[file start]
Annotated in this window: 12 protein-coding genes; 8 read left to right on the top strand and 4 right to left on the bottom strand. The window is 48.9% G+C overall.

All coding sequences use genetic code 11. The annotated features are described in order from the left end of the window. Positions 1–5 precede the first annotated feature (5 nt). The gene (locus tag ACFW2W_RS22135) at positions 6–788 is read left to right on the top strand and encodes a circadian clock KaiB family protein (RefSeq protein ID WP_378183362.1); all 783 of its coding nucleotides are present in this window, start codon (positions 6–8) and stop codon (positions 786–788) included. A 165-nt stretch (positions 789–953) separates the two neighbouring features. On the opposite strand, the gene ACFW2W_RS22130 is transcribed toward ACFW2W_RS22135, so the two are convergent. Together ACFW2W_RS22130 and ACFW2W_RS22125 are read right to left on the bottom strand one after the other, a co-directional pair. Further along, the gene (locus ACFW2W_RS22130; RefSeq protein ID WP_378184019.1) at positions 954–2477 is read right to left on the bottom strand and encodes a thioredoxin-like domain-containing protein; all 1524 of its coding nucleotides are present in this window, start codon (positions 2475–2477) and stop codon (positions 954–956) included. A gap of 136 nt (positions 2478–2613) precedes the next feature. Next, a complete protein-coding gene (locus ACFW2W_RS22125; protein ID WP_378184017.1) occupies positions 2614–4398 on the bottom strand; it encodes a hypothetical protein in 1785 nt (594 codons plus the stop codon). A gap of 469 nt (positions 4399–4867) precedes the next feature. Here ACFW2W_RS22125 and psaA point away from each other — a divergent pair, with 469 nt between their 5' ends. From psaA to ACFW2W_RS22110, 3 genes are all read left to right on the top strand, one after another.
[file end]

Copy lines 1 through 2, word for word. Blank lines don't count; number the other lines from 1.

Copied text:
Annotated in this window: 12 protein-coding genes; 8 read left to right on the top strand and 4 right to left on the bottom strand. The window is 48.9% G+C overall.

All coding sequences use genetic code 11. The annotated features are described in order from the left end of the window. Positions 1–5 precede the first annotated feature (5 nt). The gene (locus tag ACFW2W_RS22135) at positions 6–788 is read left to right on the top strand and encodes a circadian clock KaiB family protein (RefSeq protein ID WP_378183362.1); all 783 of its coding nucleotides are present in this window, start codon (positions 6–8) and stop codon (positions 786–788) included. A 165-nt stretch (positions 789–953) separates the two neighbouring features. On the opposite strand, the gene ACFW2W_RS22130 is transcribed toward ACFW2W_RS22135, so the two are convergent. Together ACFW2W_RS22130 and ACFW2W_RS22125 are read right to left on the bottom strand one after the other, a co-directional pair. Further along, the gene (locus ACFW2W_RS22130; RefSeq protein ID WP_378184019.1) at positions 954–2477 is read right to left on the bottom strand and encodes a thioredoxin-like domain-containing protein; all 1524 of its coding nucleotides are present in this window, start codon (positions 2475–2477) and stop codon (positions 954–956) included. A gap of 136 nt (positions 2478–2613) precedes the next feature. Next, a complete protein-coding gene (locus ACFW2W_RS22125; protein ID WP_378184017.1) occupies positions 2614–4398 on the bottom strand; it encodes a hypothetical protein in 1785 nt (594 codons plus the stop codon). A gap of 469 nt (positions 4399–4867) precedes the next feature. Here ACFW2W_RS22125 and psaA point away from each other — a divergent pair, with 469 nt between their 5' ends. From psaA to ACFW2W_RS22110, 3 genes are all read left to right on the top strand, one after another.